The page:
DAG training ammo and Üb Training Bolt
The blue German surplus training ammo is back on the shelves these day’s [Currently available at Dan’s Ammo http://www.dansammo.com/ ] and for those who have never tried it I thought I would shoot some and see what kind of fun could be had.
Dan also has, the very necessary, G3 training bolt and carrier that is designed to operate with this ammunition. It's available only as a package deal at $299.00 for the bolt and 1000 round case of training ammo. I asked Dan about it when ordering and he said he had no problems having the rifle cycle with it and had even run it in a full auto sear gun. I have always liked the idea of the training stuff for plinking or working with new shooters, on account of its low recoil. It represents an area of surplus rifle and accessory collecting that adds to the fun of shooting historic battle rifles. The G3 22 conversion kit ranks right up there too. See my review here https://hkpro.com/forum/showthread.php?t=72549 .
In recent years there have been a few types of surplus training rounds on the market. Not all of it great. Some may remember the Swedish 9mm training ammo with the steel bb that was made for sub gun training and used a special barrel. It didn’t seem to offer much plinking fun for handgun shooters because many reported its failure to cycle autos (no surprise) as well as barrel damage from the steel BB bouncing down the barrel. Also on and off the market in the past 4 years has been some 7.62 54R hollow-core training rounds to shoot in Mosins and such. These cartridges had a standard steel case with a lightweight hollow jacketed projectile. I never took one apart to weigh it but it took all the bite out of the M-38 and would still shoot flat at 50- 75 yards ( less so at 100). I would frequently hand out boxes of this stuff at the range when I saw a Parent and child suffering the blast of heavy ball. The kids were always happy. I’m also reminded of the recent Lapua 7.62x39 wood bullet rounds, though that stuff doesn’t really count as it was considered a blank and not a training round.
The blue plastic 7.62 x51 training ammo has been on the market before and is now surfacing again. (It just goes to show you how importers have to try to scratch the consumer’s ammo itch with whatever they can get). It’s unclear if it is newly imported or someone decided that the time and price were right to push it back out to the market again.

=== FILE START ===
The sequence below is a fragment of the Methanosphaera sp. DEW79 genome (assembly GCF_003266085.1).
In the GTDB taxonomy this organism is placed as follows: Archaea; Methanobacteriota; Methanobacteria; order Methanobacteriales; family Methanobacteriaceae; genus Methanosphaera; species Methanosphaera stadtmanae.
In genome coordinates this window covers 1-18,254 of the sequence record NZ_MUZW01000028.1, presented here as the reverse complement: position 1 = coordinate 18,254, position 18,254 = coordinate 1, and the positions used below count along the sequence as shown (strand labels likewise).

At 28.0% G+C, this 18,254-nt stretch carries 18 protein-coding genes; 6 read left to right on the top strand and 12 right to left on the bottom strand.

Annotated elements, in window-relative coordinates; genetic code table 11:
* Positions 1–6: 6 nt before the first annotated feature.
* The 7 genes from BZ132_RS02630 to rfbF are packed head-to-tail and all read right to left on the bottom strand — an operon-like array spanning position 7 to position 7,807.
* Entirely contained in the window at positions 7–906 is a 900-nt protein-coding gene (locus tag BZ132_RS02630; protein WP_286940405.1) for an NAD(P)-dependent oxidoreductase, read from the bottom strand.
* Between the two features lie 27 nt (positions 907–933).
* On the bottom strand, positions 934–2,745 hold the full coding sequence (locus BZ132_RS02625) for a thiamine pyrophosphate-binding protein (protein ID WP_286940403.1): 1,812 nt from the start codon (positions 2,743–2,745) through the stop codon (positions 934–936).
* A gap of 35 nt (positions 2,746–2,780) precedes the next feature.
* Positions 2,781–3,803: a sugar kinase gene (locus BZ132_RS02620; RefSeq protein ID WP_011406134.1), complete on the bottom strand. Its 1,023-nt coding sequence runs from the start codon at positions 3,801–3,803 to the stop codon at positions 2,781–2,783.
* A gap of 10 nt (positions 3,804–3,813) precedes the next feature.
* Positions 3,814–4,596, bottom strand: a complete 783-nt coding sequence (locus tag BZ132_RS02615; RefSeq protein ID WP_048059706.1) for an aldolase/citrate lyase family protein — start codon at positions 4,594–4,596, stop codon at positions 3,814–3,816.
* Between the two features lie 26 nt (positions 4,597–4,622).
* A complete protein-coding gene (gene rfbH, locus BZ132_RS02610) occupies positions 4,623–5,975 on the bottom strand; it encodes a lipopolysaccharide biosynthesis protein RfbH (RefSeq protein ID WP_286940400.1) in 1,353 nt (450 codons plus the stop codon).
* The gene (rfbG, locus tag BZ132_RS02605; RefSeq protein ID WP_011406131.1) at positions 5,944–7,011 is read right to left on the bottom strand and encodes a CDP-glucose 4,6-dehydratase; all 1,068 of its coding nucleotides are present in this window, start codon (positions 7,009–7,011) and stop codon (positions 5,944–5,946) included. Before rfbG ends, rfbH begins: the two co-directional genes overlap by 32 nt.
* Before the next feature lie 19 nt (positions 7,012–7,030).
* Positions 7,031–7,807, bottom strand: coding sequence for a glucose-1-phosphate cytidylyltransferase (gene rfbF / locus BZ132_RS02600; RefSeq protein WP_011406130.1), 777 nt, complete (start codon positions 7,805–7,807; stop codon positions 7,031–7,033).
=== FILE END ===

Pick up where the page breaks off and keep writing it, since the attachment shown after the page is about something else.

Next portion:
If you see these rounds unboxed they look like dummies made of blue plastic. They are not. This is potentially lethal ammunition. As advertised, it is manufactured by Deutsche Angestellten Gewerkschaft (DAG), of Germany. Each round consists of blue molded case w/ projectile, stick powder and a primed steel case head finishing it off. It appears that the projectile and case are molded in one operation, the powder dropped in and then capped with the primed base. In the process of firing the projectile is literally shot off the 6 sprues and thin web of plastic connecting it to the blue cartridge case.
Prior reports of these training rounds clocked it in the 3400 fps range. Many shooters have noted intermittent extraction issues and after a thorough look at the components I can see why. The DAG trainers have a smaller diameter rim.
Dag training round Case head diameter; 11.31mm (.445 in)
7.62.51 Case head diameter 11.92 mm (.469 in)
The case head diameter of the training ammo is approximately .61 mm less than a standard 7.62 NATO round. Correspondingly the bolt face of the training bolt is reduced to accept the training round and seemingly prevent a fully blown 7.62 NATO round from getting close to the firing pin. The slight difference in case head diameter may have a small amount to do with extraction issues in rifles with un-modified bolt designs.